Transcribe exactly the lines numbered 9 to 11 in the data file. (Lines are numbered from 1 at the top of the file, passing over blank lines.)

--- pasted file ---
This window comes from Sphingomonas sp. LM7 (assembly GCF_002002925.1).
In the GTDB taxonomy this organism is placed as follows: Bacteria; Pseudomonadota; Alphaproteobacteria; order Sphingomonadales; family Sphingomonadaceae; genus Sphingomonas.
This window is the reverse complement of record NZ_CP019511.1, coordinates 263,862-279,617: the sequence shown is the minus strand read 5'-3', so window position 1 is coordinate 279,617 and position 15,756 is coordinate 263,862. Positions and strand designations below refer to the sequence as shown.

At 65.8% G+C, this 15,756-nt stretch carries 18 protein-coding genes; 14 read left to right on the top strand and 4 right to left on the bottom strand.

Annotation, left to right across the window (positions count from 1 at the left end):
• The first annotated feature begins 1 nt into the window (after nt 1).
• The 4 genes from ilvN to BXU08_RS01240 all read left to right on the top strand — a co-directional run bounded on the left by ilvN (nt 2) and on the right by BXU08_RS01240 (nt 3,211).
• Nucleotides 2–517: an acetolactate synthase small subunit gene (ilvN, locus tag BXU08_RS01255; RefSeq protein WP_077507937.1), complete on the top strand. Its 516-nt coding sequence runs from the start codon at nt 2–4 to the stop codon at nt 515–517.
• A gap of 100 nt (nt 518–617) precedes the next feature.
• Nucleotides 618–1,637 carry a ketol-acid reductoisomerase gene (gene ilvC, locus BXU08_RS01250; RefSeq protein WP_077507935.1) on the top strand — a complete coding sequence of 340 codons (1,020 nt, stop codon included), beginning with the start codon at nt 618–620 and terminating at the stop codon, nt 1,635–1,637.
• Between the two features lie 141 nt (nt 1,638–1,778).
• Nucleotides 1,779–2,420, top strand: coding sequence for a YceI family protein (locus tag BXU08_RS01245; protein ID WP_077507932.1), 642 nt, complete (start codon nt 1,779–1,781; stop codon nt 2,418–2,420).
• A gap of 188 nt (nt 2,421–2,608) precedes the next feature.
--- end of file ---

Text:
• A gap of 100 nt (nt 518–617) precedes the next feature.
• Nucleotides 618–1,637 carry a ketol-acid reductoisomerase gene (gene ilvC, locus BXU08_RS01250; RefSeq protein WP_077507935.1) on the top strand — a complete coding sequence of 340 codons (1,020 nt, stop codon included), beginning with the start codon at nt 618–620 and terminating at the stop codon, nt 1,635–1,637.
• Between the two features lie 141 nt (nt 1,638–1,778).